With the board cleaned, I could see one track had been lifted and two pads damaged on the top, and on the bottom, half of the pads had falled off, clearly the through hole plating had come off when the original chip had been removed (apparently using a claw hammer or similar implement).
As most of the tracks are on the top side of the board, I decided to solder the chip back in, so I can make sure each pin was soldered to its track. I used a small wire to replace the missing track. The RAM chip beside it and the 74S04 were removed to give easier access to solder the chip in from the top of the board (there was nothing to solder to below).
You can see there are now 8 pads are missing, a extra few were loose and not connected to anything, so they were removed. You can see the scorching to the board where the previous repairer had used too high a heat.
I actually put the chip which was originally bit 6 in the spot where the damage had been done, as that was a matching chip to the rest of the set. I didn't have an identical one, so I fitted one with similar specs where the bit 6 chip had been (in case it had to be changed later, as that would be a lot easier to remove).With those replaced, running the diagnostics again, all was well, and the PET was booting.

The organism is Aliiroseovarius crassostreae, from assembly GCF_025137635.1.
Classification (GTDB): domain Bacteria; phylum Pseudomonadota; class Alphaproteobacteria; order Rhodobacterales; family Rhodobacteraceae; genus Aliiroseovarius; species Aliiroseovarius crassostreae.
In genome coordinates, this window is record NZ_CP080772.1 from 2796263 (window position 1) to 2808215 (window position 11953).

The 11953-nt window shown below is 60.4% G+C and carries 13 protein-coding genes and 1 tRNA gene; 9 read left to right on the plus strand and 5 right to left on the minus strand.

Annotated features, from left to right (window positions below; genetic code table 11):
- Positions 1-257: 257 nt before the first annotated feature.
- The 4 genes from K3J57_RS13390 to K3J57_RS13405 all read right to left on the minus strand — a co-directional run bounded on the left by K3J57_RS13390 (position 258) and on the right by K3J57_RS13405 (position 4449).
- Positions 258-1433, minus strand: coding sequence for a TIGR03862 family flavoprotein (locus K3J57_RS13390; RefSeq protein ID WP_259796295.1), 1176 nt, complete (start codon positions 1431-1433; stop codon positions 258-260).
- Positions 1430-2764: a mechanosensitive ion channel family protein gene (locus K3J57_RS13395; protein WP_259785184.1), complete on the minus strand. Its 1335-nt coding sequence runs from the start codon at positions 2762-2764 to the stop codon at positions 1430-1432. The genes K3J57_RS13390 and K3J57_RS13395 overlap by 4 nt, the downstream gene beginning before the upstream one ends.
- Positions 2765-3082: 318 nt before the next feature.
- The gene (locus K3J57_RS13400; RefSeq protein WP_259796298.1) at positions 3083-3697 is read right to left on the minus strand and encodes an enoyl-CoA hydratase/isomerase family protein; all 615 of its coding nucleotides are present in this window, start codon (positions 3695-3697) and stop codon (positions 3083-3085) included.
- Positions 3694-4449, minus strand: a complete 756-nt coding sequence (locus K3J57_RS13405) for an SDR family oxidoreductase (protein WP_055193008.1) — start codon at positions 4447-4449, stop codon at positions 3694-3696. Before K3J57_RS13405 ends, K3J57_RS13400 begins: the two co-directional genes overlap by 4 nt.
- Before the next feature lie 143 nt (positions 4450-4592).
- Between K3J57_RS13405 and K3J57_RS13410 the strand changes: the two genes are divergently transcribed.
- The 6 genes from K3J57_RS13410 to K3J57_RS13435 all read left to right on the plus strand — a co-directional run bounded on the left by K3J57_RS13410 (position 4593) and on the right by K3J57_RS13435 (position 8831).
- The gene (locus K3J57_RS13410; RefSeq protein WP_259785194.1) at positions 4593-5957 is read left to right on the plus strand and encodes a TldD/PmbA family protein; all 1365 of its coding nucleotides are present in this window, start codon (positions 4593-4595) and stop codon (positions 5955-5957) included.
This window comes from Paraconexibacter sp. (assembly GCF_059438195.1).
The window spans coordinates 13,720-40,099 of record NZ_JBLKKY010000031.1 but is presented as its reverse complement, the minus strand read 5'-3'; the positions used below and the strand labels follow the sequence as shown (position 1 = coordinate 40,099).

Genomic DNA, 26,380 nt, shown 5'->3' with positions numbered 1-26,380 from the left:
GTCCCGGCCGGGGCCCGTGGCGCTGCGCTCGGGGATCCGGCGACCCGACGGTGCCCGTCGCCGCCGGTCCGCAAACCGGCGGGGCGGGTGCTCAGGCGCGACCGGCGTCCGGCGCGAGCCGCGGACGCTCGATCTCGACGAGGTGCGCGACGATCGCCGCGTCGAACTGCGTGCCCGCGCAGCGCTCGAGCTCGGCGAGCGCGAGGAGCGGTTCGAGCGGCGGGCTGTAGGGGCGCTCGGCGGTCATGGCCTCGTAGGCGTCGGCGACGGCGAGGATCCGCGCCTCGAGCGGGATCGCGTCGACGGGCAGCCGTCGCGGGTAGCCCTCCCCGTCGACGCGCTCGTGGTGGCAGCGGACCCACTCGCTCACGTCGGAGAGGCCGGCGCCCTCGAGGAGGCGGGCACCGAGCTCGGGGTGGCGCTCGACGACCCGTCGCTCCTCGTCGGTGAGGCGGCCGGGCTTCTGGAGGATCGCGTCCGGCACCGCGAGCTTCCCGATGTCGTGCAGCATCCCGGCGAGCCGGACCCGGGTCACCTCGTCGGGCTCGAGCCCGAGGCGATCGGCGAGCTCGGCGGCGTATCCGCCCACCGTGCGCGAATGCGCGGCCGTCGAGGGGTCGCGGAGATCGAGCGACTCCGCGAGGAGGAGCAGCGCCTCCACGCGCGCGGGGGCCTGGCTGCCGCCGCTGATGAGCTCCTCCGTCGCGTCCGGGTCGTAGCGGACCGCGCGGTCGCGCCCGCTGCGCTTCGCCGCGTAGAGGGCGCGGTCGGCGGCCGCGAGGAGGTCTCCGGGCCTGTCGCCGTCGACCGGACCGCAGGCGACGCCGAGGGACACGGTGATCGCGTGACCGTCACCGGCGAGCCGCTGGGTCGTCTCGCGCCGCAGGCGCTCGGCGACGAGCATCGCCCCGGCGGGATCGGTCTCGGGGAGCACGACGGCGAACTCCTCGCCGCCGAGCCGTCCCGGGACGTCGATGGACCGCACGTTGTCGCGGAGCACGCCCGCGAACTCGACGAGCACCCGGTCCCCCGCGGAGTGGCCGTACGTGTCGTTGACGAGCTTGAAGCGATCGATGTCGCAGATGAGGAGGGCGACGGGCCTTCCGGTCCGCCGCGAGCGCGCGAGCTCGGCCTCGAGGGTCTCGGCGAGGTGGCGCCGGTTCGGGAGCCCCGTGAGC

I ran that for a while, and a few power cycles later I noticed the keyboard wasn't working. Ah yes, the reset line was stuck high.
I confirmed this on the scope, the reset line was going high at the same time as the 5V line, so there was no low pulse which should be there to correctly initialise the chips. The reset circuit is a fairly reliable one, a 555 timer which generates a one second pulse which is then inverted and buffered. I used this same circuit on my CPU, Clock and Reset board for the RC2014.